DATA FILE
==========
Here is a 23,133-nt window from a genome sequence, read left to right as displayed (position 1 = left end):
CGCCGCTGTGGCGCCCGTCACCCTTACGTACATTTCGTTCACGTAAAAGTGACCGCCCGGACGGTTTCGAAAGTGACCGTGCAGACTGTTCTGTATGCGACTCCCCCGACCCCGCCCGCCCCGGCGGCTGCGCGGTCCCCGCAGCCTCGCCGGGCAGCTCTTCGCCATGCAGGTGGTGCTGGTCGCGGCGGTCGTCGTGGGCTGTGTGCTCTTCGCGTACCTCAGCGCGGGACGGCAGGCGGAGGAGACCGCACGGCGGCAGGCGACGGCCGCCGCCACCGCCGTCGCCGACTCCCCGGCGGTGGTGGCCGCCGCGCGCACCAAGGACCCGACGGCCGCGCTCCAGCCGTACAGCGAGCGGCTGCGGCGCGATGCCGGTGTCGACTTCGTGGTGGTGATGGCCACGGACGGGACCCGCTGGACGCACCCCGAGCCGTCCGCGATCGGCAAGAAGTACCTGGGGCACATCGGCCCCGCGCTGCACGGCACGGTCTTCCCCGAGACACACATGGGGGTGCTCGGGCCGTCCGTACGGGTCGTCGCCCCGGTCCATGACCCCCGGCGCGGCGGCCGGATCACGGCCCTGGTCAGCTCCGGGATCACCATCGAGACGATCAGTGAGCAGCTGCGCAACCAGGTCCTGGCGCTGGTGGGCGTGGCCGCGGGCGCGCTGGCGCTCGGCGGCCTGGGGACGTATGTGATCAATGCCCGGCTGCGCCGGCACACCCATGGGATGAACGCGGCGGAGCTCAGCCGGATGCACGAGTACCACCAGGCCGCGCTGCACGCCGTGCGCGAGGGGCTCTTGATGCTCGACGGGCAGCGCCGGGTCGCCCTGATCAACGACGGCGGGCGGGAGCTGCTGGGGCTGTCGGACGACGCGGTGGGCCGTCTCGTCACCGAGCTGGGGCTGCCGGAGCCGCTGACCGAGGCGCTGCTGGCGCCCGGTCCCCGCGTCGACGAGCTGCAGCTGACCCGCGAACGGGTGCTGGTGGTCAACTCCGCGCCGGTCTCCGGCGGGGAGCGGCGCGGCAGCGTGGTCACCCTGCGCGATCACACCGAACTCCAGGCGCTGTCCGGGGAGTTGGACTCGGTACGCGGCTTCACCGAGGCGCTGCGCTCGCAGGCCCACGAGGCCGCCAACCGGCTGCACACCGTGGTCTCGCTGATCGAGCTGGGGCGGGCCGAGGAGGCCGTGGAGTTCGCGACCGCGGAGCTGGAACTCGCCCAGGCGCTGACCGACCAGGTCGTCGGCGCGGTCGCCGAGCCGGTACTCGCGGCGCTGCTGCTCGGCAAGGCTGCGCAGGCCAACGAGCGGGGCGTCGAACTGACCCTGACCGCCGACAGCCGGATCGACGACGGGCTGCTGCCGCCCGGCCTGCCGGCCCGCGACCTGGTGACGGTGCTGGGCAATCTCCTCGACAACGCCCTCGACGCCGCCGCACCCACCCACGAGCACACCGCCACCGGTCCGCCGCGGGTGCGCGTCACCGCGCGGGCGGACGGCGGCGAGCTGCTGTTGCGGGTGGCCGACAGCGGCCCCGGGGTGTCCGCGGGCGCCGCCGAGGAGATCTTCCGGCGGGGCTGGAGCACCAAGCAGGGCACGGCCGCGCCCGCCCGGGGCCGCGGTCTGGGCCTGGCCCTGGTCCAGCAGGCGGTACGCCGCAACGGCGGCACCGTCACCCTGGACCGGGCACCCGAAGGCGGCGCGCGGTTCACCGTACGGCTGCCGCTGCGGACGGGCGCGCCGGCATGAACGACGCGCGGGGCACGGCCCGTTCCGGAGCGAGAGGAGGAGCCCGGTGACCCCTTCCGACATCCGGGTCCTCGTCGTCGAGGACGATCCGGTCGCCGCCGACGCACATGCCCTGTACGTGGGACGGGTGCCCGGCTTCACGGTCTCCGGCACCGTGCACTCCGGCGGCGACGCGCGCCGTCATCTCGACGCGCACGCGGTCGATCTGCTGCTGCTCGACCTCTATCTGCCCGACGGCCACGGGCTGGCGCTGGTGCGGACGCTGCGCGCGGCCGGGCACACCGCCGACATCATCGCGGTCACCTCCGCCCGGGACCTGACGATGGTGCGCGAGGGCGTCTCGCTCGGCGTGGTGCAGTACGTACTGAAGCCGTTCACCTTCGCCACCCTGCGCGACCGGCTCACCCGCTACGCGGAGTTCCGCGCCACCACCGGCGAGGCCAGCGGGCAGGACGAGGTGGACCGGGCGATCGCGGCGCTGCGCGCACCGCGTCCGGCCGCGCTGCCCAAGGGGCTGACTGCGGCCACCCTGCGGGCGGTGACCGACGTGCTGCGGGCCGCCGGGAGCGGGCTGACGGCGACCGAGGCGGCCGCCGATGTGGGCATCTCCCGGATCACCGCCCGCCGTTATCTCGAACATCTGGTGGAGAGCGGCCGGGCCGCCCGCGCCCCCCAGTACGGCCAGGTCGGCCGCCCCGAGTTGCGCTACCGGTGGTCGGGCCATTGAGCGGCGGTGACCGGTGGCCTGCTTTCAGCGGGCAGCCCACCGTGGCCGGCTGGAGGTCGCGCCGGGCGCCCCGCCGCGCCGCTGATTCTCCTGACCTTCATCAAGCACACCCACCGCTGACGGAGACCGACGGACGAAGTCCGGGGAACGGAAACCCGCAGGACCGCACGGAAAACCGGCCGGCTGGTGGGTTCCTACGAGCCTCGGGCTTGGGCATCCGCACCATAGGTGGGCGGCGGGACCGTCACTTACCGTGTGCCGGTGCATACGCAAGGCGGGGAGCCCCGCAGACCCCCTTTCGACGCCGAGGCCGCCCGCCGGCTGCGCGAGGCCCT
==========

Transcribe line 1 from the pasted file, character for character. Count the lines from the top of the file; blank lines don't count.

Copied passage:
Here is a 23,133-nt window from a genome sequence, read left to right as displayed (position 1 = left end):